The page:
Colleen Peters reflects on Advent expectation and the challenge of pain
Although I really don’t enjoy waiting for many things in life (who does?), the ‘waiting’ aspect of Advent is something I anticipate each year. Advent waiting doesn’t focus alone on Jesus Christ’s return at the end of time, but also entails a time of waiting and watching for Christ to appear in my own life today. And He does, at times in astonishing ways if I have eyes to see it. In Frederick Buechner’s words, “I look at what there is to be seen in the world and in myself and hope, trust, believe against all evidence to the contrary that beneath the surface I see there is vastly more that I cannot see.”
Seven years ago during Advent, I began a two month wait for brain biopsy results, and with each day of waiting the fear grew that I wouldn’t live to see another Christmas with Len and the kids. They were critical weeks for me, my mortality crashing into my consciousness every day, and many nights.
Fear Wells up from below… Fear of the unknown …. Fear of the known. Gag to quell it. Gulps of tears to drown the fears. The key of release from the stifling cage … Breathe.
But through the days of Christmas and through to mid February, a peculiar peace settled in my heart, and our home, and at times the memory of it brings me tears. Seven years later the crisis of having to consider tumours and cancer is long past, but the peace has not passed. The peace that carried me through crisis seven years ago, has carried me through chronic illness in the ensuing years providing a ‘chronic’ wellness … a steady presence that permeates all areas of my life, so that my physical decline doesn’t define who I am. That presence, the Spirit of Christ, is powerful and paves my way with a peaceful perspective that colours everything. Lewis’s words in The Weight of Glory ring true for me. “I believe in Christianity as I believe that the sun has risen; not only because I see it, but because by it I see everything else.”
I’ve recently read a book, The Gift of Pain by Dr. Paul Brand, world renowned hand surgeon and leprosy specialist, that served to counter encroaching self-pity. The book is the fruit of Brand’s many years of working with people who suffered from pain and people who suffered from the lack of it. He worked closely with people groups from England, America, and India and their diverse responses to pain informed his thoughts over many years. Though not a pain expert, Dr. Brand’s vast experience allows him to write about managing pain across the board, not just the pain associated with leprosy. He chose the form of a memoir for his book, “with all its loops and detours because that is how I learned about pain: not systematically but experientially. Pain does not occur in the abstract – no sensation is more personal, or more importunate.” Dr. Brand’s book came out of the conviction that, in his words, “Most of us will one day face severe pain… and the attitude we cultivate in advance may well determine how suffering will affect us when it does strike.” The book was a tonic for me, and reading it refreshed my perspectives on several fronts, and perhaps most importantly made me grateful that I’m challenged by Multiple Sclerosis rather than by a much harsher neurological disease like leprosy.
Living with MS, I experience pain in my feet, hands, legs, arms, face and eyes and parts of my back. Besides the surface, or skin pain, my neuropathy also manifests itself at a muscular level, causing weakness and cramp-like pain deep in my muscles, mainly my legs and arms. My legs, more so the left, feel like logs and a slight limp at times seems to be how my body is dealing with this. And yet I’m still running, without a limp, I’ve not fallen recently, and for this joy in my life I give God thanks! My chief grievance is the fact that my neuropathic pain is without respite.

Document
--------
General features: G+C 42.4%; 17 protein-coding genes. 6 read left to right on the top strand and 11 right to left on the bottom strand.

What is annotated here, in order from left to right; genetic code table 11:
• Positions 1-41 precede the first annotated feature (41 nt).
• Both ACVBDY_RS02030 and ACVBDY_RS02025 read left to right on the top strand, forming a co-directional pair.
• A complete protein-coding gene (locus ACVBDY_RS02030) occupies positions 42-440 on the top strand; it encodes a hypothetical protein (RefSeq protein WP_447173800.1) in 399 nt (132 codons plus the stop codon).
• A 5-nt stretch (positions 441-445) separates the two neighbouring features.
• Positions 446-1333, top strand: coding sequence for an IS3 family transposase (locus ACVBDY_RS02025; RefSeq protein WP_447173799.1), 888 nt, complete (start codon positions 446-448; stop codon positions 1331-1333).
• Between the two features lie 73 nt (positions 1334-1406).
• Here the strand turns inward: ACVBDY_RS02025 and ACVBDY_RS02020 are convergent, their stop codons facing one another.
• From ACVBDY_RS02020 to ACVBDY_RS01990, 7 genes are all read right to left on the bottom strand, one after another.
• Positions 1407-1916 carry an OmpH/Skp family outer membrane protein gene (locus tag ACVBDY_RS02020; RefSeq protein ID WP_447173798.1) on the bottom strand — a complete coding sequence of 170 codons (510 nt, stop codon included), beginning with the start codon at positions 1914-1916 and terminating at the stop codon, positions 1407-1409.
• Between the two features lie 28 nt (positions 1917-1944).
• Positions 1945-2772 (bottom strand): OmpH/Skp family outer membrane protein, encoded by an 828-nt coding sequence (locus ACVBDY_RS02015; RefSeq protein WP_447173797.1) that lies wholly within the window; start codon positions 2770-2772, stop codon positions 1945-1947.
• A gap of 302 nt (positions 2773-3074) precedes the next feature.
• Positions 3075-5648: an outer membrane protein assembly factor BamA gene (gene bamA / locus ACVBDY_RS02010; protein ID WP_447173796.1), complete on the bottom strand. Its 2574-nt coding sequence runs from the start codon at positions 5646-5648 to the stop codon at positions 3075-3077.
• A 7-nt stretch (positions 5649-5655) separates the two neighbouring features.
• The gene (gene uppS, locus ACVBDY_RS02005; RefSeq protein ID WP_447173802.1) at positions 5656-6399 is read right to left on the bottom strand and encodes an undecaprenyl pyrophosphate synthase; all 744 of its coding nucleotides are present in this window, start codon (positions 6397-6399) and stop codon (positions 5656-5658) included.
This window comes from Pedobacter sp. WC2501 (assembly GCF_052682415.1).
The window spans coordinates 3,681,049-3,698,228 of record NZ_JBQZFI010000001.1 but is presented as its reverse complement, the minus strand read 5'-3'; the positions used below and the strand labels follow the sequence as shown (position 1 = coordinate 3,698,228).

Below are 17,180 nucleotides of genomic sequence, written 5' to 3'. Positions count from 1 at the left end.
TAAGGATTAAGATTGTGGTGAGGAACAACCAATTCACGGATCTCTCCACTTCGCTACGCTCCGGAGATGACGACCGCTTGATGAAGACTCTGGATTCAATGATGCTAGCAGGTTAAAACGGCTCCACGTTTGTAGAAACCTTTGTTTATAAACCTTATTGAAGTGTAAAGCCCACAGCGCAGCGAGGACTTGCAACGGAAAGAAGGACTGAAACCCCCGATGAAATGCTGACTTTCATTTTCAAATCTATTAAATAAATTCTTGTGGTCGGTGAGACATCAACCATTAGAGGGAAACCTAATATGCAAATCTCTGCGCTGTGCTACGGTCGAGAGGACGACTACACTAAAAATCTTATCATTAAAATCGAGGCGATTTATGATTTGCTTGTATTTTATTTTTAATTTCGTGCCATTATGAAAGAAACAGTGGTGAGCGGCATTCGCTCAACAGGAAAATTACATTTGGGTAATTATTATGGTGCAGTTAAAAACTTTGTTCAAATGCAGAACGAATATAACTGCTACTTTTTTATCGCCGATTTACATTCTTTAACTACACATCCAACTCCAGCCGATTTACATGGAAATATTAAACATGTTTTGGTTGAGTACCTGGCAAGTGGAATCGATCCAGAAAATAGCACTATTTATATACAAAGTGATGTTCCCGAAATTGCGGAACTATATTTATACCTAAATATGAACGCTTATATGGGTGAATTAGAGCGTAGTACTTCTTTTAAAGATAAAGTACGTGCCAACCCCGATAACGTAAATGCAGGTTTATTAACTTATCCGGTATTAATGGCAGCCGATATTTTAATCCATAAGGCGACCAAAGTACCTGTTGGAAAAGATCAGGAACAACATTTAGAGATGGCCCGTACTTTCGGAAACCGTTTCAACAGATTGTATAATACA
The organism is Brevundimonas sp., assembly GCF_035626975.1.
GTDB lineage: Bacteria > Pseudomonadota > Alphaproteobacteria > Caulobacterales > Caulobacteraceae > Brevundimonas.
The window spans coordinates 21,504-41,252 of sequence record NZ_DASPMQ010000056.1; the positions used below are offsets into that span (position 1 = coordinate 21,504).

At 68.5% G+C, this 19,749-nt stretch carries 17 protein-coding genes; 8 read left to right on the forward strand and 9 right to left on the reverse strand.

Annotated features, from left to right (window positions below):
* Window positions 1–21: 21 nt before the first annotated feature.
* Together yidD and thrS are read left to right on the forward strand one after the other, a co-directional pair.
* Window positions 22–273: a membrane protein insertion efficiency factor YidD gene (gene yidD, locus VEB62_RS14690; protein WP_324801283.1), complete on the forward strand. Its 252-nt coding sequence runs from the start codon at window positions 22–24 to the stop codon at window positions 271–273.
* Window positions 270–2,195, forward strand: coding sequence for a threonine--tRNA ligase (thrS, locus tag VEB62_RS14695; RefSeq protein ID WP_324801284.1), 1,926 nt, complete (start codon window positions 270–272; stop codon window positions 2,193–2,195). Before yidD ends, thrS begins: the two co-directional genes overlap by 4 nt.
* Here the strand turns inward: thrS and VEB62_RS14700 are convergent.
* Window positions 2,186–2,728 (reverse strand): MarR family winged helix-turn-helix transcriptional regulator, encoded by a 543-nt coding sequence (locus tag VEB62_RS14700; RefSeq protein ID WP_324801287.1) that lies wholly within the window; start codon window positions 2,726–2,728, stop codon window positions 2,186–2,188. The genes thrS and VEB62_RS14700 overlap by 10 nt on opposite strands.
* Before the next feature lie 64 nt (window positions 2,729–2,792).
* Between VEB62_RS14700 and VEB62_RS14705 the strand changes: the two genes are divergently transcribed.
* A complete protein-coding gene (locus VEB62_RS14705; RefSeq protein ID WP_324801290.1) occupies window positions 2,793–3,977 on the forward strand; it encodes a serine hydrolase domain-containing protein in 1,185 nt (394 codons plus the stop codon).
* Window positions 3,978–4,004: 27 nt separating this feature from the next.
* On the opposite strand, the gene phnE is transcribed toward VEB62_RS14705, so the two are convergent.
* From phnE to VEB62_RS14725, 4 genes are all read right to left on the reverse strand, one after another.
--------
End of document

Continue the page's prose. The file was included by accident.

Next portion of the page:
C.S. Lewis was no stranger to pain, directly and vicariously, to both physical and emotional pain and I appreciate his perspective from A Grief Observed:
What is grief compared with physical pain? Whatever fools may say, the body can suffer twenty times more than the mind. The mind has always some power of evasion. At worst, the unbearable thought only comes back and back, but the physical pain can be absolutely continuous. Grief is like a bomber circling round and dropping its bomb each time the circle brings it overhead; physical pain is like the steady barrage on a trench in World War One, hours of it with no let-up for a moment. Thought is never static; pain often is. (C.S. Lewis, A Grief Observed)
I thought Lewis’s trench analogy characteristically incisive; and true and tender his perspective on God’s apparent silence when Lewis questions Him about suffering.
When I lay these questions before God I get no answer. But a rather special sort of “No answer.” It is not the locked door. It is more like a silent, certainly not uncompassionate, gaze. As though He shook His head not in refusal but waiving the question. Like, “Peace child; you don’t understand.”
There certainly are fragile days when God seems silent, and dangerously distant from my plight, but the sense of well-being remains even so and I am grateful that His peace keeps pace with the challenge of living with the chronic as it did with the challenge of facing the critical.
“By the tender mercy of our God, the dawn from on high will break upon us to give light to those who sit in darkness and in the shadow of death, to guide our feet into the way of peace.” – Luke 1:78-79
In the Joy of the Season,
Colleen Peters is married to Len, and is a mother of two girls and twin boys. She taught at Winnipeg’s Mennonite Brethren Collegiate Institute before beginning to raise a family, and as her children grew she returned to teaching on a part-time basis. Neurological anomalies surfaced in 2004, and she was eventually diagnosed with Primary Progressive Multiple Sclerosis, the condition with which she continues to live.